Students Discuss Discrimination Post 9/11

As reported for the Odyssey, found here:

“When I was around 12 years old I went to Target with my father and we were checking out in the gardening section,” said Farahnaz Hadjimary, a third-year student at the University of Florida. “When the cashier finished ringing up our plants, my father handed the cashier his credit card. The lady seemed skeptical about his name, Hassan Hadjimiry. She asked him where he was from and my father replied that he was Iranian. The cashier had a disgusted look on her face when she handed back the card to my father. We didn’t think much of the situation and continued on with our day. We were walking to our car when we noticed that the cashier was following us. My father asked her what she was doing and she replied that she was copying down our license plate number and was going to report it to the police because she thought we were up to suspicious activity.”

Hadjimary, amongst about 60 other students, gathered in Turlington last Thursday for a panel on the impact that the devastation that September 11 had on different communities.

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About 100 students gathered in Turlington Plaza after the discussion, for a candlelight vigil. It was an extremely emotional atmosphere for both those who lost loved ones during the tragedy, and those who had felt oppression following the attacks.

A black ribbon was handed out to each attendee, given as a gift of remembrance.

Thirteen years ago,  19 militants of the Islamic extremist group Al-Qaeda hijacked four airliners launching a series of suicide attacks within the United States. To this day, our nation mourns the loss of over 3,000 people who lost their lives  in New York City and Washington, D.C. Fatalities included more than 400 police officers and firefighters.

The violence did not end there.

According to an FBI report, prior to Sept. 11 anti-Islamic incidents were the second least reported hate crimes. Following Sept.11, they became the second highest reported with growth of 1600%. Muslims were not the only group who felt the repercussions of the attacks. Arab-Americans, South Asian-Americans and Sikh-Americans were among the other minority groups who felt that they faced adversity.

“When we talk about Sept. 11 we think about conventional America,” said Narayan Kulkarni, who organized the event. “We don’t talk about what it has done to these communities.”

Organizations such as the Asian American Student Union, Indian Students Association Arab Students Association, Islam on Campus and Sikh Students Association were present at the event.

“This panel is the first of its kind at UF, and perhaps even in our state or possibly the nation,” said Kulkarni. “This is because it brought together American UF students and prominent student leaders of Arab, South Asian, Muslim, Sikh, Christian, African backgrounds to discuss their experiences and impressions of how 9/11 has affected them and their communities.”

Kulkarni said the panel provided a safe and inclusive space for minorities who felt as though they had been oppressed and wrongly harmed following Sept. 11 due to negative stereotypes.

“It offered a very genuine and reflective perspective to all,” said Kulkarni. “Those who did not identify among the represented communities gained valuable new insight and education, while those that did felt empowered and educated from hearing that other communities went through similar struggles as they did. “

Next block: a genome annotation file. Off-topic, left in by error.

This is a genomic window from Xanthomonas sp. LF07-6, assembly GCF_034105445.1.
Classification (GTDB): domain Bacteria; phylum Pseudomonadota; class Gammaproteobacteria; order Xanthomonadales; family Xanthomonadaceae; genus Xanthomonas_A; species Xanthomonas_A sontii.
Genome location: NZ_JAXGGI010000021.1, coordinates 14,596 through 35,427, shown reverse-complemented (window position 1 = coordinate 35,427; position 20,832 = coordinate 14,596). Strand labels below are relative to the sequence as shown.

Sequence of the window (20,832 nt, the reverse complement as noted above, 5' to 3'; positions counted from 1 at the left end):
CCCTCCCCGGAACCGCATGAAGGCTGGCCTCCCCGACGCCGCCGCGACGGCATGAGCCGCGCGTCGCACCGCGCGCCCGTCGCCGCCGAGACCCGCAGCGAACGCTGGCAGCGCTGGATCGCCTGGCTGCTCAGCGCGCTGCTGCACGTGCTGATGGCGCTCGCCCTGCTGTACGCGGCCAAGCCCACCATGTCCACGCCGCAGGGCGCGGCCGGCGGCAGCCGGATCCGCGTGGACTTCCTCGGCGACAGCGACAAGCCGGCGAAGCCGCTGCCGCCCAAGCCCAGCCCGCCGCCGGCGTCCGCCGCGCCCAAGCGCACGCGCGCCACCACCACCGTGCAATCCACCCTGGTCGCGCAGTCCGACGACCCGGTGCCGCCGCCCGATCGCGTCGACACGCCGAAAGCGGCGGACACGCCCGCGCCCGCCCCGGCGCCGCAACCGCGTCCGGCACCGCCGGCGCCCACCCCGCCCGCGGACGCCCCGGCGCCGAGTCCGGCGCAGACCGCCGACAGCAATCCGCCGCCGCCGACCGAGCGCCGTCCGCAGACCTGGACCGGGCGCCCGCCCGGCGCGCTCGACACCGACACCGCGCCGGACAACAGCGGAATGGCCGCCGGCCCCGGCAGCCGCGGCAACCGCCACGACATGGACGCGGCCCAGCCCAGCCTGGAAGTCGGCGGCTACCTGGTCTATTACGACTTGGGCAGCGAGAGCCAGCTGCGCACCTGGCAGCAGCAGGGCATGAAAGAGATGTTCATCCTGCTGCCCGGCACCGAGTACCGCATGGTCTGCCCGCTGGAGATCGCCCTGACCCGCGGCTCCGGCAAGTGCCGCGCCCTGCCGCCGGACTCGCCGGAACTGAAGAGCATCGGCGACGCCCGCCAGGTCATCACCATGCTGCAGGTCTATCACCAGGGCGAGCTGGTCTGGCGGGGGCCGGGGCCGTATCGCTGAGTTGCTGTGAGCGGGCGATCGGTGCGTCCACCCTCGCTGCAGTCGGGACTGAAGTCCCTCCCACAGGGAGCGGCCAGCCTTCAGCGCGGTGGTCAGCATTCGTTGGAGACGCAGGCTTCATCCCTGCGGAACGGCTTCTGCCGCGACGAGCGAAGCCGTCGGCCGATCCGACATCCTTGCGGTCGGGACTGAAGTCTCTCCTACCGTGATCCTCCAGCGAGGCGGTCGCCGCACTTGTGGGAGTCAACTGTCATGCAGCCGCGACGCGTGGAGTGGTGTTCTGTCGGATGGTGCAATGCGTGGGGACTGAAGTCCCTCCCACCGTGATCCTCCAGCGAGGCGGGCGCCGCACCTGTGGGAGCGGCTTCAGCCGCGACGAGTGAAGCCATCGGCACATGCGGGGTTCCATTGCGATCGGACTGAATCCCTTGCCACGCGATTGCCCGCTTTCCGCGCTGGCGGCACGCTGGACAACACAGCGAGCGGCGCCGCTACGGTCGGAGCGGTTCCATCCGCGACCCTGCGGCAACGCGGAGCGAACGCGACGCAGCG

Members of the panel spoke about any hardships they faced after the attacks, as well as how they grew from those experiences.

“My inspiration to put on this event ties into my experiences following Sept. 11” said Kulkarni.  “I moved to Florida to start second grade that summer, and within a month of being in a new school Sept.11 happened. I was bullied and called ‘terrorist’, ‘Osama Bin Laden’, and other hateful words by my peers, effectively ostracized from any and all group activities.”

Members of the panel mentioned that coming to UF gave them an opportunity to embrace and share their culture. Many felt that they had to hide their true cultural identities prior to coming to Gainesville.

“I’m starting to see that this generation is becoming more apt to understanding and acceptance,” said Hayat Kemal, a student panelist at the event.

Kulkarni has hope that others will see that a group of dedicated and passionate students were able to work to create something empowering together, and that it not only will be a sign of future collaborations between these organizations at UF, but also a sign of a truly inclusive society of empowered and talented leaders.

According to the  Los Angeles County Commission on Human Relations report in 2003, several immigrant groups including Asians, Middle Easterners and Latinos are unlikely to report hate crimes for reasons such as reluctance to contact authorities and lack of familiarity with hate crime laws.

“Thirteen years have passed and I still find myself a victim of Sept. 11,” said Hadjimary. “I have been racially discriminated at schools, markets, stores, and airports. Education is the key to stopping this ignorance and hatred occurring to the Middle Eastern and South-Asian communities.”


About Komal Junejo (30 Articles)
I am a 24-year-old Pakistani-American pursuing a career at the U.S. Department of State. I am currently studying for the Foreign Service Officer Test (FSOT) in hopes of becoming a diplomat within the Public Diplomacy sector.

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